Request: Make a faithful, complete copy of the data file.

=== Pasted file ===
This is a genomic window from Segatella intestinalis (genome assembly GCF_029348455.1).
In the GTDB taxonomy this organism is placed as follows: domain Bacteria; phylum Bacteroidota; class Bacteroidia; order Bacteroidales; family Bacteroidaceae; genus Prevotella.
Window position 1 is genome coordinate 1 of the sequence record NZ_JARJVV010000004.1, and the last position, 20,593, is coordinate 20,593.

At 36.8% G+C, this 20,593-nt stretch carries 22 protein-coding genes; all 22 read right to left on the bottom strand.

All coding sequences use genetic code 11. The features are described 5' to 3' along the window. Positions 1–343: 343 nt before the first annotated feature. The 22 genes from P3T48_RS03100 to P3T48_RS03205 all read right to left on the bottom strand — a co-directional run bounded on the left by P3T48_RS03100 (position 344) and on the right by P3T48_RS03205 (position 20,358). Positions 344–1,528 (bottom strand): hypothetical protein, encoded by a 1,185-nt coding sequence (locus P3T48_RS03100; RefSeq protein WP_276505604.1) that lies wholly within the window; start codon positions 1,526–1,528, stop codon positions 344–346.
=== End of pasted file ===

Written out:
This is a genomic window from Segatella intestinalis (genome assembly GCF_029348455.1).
In the GTDB taxonomy this organism is placed as follows: domain Bacteria; phylum Bacteroidota; class Bacteroidia; order Bacteroidales; family Bacteroidaceae; genus Prevotella.
Window position 1 is genome coordinate 1 of the sequence record NZ_JARJVV010000004.1, and the last position, 20,593, is coordinate 20,593.

At 36.8% G+C, this 20,593-nt stretch carries 22 protein-coding genes; all 22 read right to left on the bottom strand.

All coding sequences use genetic code 11. The features are described 5' to 3' along the window. Positions 1–343: 343 nt before the first annotated feature. The 22 genes from P3T48_RS03100 to P3T48_RS03205 all read right to left on the bottom strand — a co-directional run bounded on the left by P3T48_RS03100 (position 344) and on the right by P3T48_RS03205 (position 20,358). Positions 344–1,528 (bottom strand): hypothetical protein, encoded by a 1,185-nt coding sequence (locus P3T48_RS03100; RefSeq protein WP_276505604.1) that lies wholly within the window; start codon positions 1,526–1,528, stop codon positions 344–346.